Finally, I learned that things are rarely as they seem. For instance, the title “Pomp and Circumstance” came from a speech in Othello. So yes, we have Shakespeare to thank for this great song. No, seriously, we can thank another British composer, instead. Edward Elgar composed “March No. 1” in 1901 as part of six commissioned pieces, and chose to use the Bard’s words for the title of this beautiful piece.
An aside: Elgar didn’t pen the words for his tune; Arthur C. Benson did, in what has became known as “Land of Hope and Glory,” the song that Wikipedia says most Brits would choose as their national anthem, if they could. The song that has become such an important part of American graduation exercises got its start here in 1905, when Yale University awarded Elgar an honorary doctorate in music.
Now, back to matters at hand: Ironically, Othello was convinced his wife, Desdemona, had cheated on him. Nothing could dissuade him of this false idea, which ultimately led to his downfall. The point is, though, he was tricked by something that seemed to be true, when it was nothing of the kind.
Whether through self-deception—believing you’re an adult at eighteen, and you know not just all the answers but all the questions, too—or another person’s deceit, it’s good not to take yourself too seriously. If you do, life is going to come along and hit you upside the noggin with a frying pan, hard enough to make you wish you were a child again. So be humble and know your limitations. Be willing to accept other people’s advice, when the person is trustworthy and has your best interests at heart.
Quite often, those people share your genes. I call them your parents. Or people who have taken care of you as if they were your parents, in case you’re an orphan of sorts, like so many of today’s youth. Listen to them, because they’ve spent a lifetime learning from their mistakes just so you don’t have to waste yours repeating them.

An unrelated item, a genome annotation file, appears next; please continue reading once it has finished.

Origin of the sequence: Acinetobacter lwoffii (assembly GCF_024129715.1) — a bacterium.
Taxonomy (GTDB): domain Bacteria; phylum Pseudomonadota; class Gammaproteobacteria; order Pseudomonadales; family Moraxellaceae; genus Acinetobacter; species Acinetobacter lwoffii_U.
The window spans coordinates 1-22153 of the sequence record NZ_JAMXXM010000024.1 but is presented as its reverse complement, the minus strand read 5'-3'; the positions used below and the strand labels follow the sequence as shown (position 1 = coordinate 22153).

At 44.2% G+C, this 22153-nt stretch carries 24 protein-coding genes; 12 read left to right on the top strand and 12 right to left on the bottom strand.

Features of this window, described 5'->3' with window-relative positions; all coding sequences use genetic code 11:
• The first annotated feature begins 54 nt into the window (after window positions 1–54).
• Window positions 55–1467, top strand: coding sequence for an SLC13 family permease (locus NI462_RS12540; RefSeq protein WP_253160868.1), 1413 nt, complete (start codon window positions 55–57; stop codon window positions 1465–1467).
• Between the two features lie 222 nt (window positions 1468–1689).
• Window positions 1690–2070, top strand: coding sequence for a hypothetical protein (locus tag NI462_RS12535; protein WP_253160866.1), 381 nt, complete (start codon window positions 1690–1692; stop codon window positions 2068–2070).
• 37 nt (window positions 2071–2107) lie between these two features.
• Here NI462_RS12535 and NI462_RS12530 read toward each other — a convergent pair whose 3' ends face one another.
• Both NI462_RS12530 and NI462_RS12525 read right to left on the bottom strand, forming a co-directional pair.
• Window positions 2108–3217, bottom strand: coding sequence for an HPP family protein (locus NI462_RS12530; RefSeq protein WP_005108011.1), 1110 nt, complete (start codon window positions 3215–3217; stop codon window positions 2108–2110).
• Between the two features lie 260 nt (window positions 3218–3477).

I also learned, pretty quickly, that a grassy ball field isn’t the best place for spikes. At least, not of the four-inch variety designed to make a woman’s legs look long and lean. First off, you’re going to look wobbly. Worse, you’re going to twist an ankle and perhaps take your pinkie-linking classmate with you. Besides, no one’s going to see your legs under that robe anyway. So stick to some low wedges or better yet, a sensible pair of flats.
Ultimately, I think that’s what my message to today’s graduates is: Yes, do go out there and grab life with both hands, make a dent in the world, even, but do it with a measure of sense about you. That way, you’ll still be around to enjoy life thirty-four years later.
* * *
If she was still alive, Skylar Neese would be graduating from University High School tonight. I’m sure I’ll be joining many Morgantown residents in saluting the woman she would have become, had she not been killed long before she had a chance to reach her potential as a giver, not a taker. My congratulations go out to all of her friends, and every graduate who has successfully made it this far in life.
* * *
My next book, Guilt by Matrimony, about the murder of Aspen socialite, Nancy Pfister, comes out November 17. My memoir, Sister of Silence, is about surviving domestic violence and how journalism helped free me; Cheatin’ Ain’t Easy, now in ebook format, is about the life of Preston County native, Eloise Morgan Milne; The Savage Murder of Skylar Neese (a New York Times bestseller, with coauthor Geoff Fuller) and Pretty Little Killers (also with Fuller), released July 8, 2014, and featured in the August 18 issue of People Magazine.
For an in-depth look at the damaging effects of the silence that surrounds abuse, please watch my live TEDx talk, given April 13, 2013, at Connecticut College.
Have a great day and remember, it’s whatever you want to make it!
Editor’s Note: Daleen Berry is a New York Times best-selling author and a recipient of the Pearl Buck Award in Writing for Social Change. She has won several other awards, for investigative journalism and her weekly newspaper columns, and her memoir, Sister of Silence, placed first in the West Virginia Writers’ Competition. Ms. Berry speaks about overcoming abuse through awareness, empowerment and goal attainment at conferences around the country. To read an excerpt of her memoir, please go to the Sister of Silence site. Check out the five-star review from ForeWord Reviews. Or find out why Kirkus Reviews called Ms. Berry “an engaging writer, her style fluid and easy to read, with welcome touches of humor and sustained tension throughout.”